2.            February - from the roman festival of Februa (purification) which took place on February 15th
3.            March - from Mars, the god of war
4.            April - from the Latin term "aperire" that means "to open"
5.            May - from Maia, the Greek goddess of fertility
6.            June - from goddess Juno, the wife of Jupiter
7.            July - from the month when Julius Caesar was born
8.            August - in the honor of emperor Augustus
9.            September - from "septem", that means "seven" because originally it was the seventh month of the year
10.          October - originally the eighth month of the year
11.          November - originally the ninth month of the year
12.          December - originally the tenth month of the year

Year 0 for
•             Christians - year 0 the birth of Jesus (year 4 BC)
•             Romans - 753 BC, foundation of Rome
•             Greeks - 776 BC, the first Olympiads
•             Egyptians - 2773 BC, the introduction of the calendar
•             Chinese - 2637 BC, not sure but this is the year for the first Chinese calendar
•             Jewish - 3761 BC, the date of Creation Muslims - 622 AD, Hegira

Note: I previously published this article in a website called Hubpages. As the website changed its format, I decided to take it down and put it on my own blog. In the future, there would be other articles coming here. Stay tuned. 

Friday, January 11, 2013

On making tools: what would mankind be without tools?

Just look around you and try to discover something that is not - or has not been produced without - a tool. There is the tree, a cloud, the bird...But everything else is or requires a tool: the house you live, the car you drive, the food you eat, the work you do, and so on....

So, I was just wondering, what would mankind be without tools?
When did the first tool entered our lives?

Yes, in the stone age, we know that, but stone age is such a big period of time...Stone age covers a little less than 3 million years! It’s beginning has been dated back 2.9 million years ago and it ended about 5.000 years ago.

In this time, the humans have created tools that now, we regard them as “primitive”. They would be like the first computers that took up a whole room, comparing it with a tablet. Or like the first chubby mobile phones...But we know that without these beginnings, we wouldn't have now the tablets or the smartphones, right?

So, someone, 3 million years ago, started the trend and we follow it till today.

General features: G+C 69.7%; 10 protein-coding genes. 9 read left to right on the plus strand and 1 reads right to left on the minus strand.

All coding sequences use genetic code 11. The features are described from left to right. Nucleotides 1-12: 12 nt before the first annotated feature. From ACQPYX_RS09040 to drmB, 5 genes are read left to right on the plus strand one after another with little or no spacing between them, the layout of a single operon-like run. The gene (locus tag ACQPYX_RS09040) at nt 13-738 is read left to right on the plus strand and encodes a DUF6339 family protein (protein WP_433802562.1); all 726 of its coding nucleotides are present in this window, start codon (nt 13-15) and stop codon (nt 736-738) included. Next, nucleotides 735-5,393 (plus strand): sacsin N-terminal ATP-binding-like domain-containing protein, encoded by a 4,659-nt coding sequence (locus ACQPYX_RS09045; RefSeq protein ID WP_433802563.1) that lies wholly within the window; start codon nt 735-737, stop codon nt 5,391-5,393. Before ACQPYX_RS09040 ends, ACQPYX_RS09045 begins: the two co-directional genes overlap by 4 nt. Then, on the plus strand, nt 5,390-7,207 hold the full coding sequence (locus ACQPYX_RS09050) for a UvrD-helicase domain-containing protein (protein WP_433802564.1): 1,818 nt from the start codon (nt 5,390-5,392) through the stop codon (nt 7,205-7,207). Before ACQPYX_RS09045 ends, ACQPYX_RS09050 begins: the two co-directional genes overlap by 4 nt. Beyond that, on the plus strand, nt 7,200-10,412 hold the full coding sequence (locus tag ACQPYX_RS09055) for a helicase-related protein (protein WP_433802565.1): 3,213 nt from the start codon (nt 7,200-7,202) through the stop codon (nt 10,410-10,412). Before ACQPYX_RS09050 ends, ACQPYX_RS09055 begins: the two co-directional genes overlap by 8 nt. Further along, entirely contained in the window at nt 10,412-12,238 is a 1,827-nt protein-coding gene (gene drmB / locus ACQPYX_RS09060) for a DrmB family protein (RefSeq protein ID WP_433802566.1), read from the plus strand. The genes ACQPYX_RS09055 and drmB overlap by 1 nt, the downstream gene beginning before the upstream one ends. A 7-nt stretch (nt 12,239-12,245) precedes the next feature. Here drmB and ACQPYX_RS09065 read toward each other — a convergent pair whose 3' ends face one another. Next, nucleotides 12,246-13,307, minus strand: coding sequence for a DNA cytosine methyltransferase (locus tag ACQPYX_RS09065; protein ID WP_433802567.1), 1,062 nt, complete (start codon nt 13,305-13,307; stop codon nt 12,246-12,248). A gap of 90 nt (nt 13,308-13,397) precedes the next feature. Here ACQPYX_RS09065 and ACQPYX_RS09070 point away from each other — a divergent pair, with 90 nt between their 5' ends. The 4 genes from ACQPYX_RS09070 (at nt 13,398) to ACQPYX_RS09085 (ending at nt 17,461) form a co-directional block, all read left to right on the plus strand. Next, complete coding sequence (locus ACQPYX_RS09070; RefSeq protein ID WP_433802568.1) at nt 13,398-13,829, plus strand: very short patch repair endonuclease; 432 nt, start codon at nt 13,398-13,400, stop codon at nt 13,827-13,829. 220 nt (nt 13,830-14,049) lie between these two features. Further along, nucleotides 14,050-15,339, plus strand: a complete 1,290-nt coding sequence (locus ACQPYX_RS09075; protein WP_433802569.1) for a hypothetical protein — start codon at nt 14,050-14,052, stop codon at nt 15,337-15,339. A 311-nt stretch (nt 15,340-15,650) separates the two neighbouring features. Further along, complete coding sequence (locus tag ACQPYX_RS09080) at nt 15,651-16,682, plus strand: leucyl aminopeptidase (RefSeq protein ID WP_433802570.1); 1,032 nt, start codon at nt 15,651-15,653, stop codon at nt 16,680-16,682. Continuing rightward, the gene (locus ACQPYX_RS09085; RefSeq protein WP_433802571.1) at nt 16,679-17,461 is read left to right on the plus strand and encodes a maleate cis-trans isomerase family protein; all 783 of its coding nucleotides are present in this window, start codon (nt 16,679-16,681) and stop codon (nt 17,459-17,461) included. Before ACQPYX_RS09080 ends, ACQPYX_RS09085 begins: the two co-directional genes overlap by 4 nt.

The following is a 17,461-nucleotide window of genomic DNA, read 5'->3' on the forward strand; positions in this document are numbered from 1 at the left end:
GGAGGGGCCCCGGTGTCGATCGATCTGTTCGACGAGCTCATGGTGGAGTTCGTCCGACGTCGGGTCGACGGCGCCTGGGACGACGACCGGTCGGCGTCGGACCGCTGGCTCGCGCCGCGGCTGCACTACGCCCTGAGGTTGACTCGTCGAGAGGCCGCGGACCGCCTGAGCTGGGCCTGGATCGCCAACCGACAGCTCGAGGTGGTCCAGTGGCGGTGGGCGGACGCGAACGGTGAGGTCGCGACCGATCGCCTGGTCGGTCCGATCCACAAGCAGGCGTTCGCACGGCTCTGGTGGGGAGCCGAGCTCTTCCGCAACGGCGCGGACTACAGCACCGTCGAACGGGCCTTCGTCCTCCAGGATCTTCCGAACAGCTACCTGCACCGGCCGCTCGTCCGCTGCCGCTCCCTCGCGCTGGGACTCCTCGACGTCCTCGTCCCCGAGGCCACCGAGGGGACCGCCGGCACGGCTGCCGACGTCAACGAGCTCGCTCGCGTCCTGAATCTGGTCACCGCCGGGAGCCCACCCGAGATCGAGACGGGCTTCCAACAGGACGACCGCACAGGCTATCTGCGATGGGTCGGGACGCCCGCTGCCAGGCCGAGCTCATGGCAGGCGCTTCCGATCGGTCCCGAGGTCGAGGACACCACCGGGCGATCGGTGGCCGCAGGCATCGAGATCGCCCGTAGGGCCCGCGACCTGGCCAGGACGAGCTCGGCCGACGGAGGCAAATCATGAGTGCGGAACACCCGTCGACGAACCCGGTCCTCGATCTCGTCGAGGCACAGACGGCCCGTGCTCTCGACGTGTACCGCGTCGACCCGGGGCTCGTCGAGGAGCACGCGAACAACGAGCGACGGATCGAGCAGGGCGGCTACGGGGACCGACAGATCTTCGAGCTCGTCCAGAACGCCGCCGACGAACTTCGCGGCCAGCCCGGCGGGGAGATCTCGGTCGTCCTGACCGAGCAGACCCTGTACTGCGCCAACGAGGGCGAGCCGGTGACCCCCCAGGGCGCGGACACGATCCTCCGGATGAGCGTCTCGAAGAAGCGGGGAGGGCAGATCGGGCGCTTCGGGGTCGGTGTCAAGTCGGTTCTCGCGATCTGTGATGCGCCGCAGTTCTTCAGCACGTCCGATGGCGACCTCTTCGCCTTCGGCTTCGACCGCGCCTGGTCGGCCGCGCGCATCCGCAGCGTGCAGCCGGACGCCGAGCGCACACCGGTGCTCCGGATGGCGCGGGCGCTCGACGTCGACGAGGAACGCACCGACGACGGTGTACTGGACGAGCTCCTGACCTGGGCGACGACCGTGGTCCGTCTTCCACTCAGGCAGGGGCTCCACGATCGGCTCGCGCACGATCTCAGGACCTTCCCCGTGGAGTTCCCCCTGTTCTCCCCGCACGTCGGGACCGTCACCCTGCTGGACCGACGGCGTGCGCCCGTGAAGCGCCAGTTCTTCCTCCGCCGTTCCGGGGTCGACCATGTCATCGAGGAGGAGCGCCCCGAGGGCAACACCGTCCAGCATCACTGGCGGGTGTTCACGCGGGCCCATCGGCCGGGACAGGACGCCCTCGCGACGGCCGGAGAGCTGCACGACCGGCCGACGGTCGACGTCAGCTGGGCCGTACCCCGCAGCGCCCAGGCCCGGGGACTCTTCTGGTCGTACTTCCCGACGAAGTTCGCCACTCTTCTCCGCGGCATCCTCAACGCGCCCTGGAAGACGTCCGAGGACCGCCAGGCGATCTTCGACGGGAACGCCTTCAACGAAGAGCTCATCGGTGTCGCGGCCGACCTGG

I was trying to imagine how did he/her did it. How a person, if I can say so, or a hominid, more likely a Homo Habilis, have come up with the idea of creating a tool? 

The first tools were made out of stones. You think is easy to pick up a stone and smash a coconut and drink its milk. Then do it again, and again, and there you go, you have a tool. But aren't monkeys doing the same thing and even more and yet they did not passed the picking stage? So, it must be more. Must be that primordial thought that ran through those stone agers mind.  “What if?” -  they must have said and then experiment it for as long as they need it. They were not in any hurry. In a little less than 3 million years they transformed a river stone into a deadly weapon.

Here is a list of tool producing techniques from the paleolithic period, in its chronological order:
1. Oldowan technique - from river stones;  stones have one sharp edge or one sharp point.

2. Acheulean technique - a sharp edge obtained by chipping a stone to make concave surfaces, known as biface or hand axe.

3. The lithic reduction process discovered by Neanderthals, or Levallois technique - all edges sharp, also smaller stone tools

4. Aurignacian technique - produced sharp, long stone tools intended to be blades (for killing?)

5. Microlithic technique - produced small sharp core stones that were used to be attached to a spear, or later as arrow points.

From this point, humans discovered metals and the rest is history. So, are we smarter than an Australopithecus? Maybe. But for sure we have more knowledge that we inherited from our stone agers ancestors.

Wednesday, October 3, 2012

Use and abuse; the status of a woman in a noble house

Like now, the middle age society was governed by men. But like now, those men, being brave, smart, powerful, were also insecure. Their problem was adultery. They judged everybody in accordance with their own behavior. So, if they were infidel to their wives, they assumed the wives did the same.

This is a painting by Vasily Polenov, that I found in Wikipedia.
 It represents a father bringing his daughter to his lord.
Look at the posture of the lord...
It looks like he is counting his sheep!

If the household of common people was a little more relaxed, being a matter of economy involved (as being able to work and feed the family), the nobles’ households were very strict regarding the women physical freedom. Maybe those restrictions were coming via church, were the men were in power over “weaker souls” that could be easier seduced by other men (that could have been husbands too) and fall into sin. Women were closely watched for any sign of “deviant” behavior. If caught, or even suspected, they risk their lives. Here is what
we read in A History of Private Life: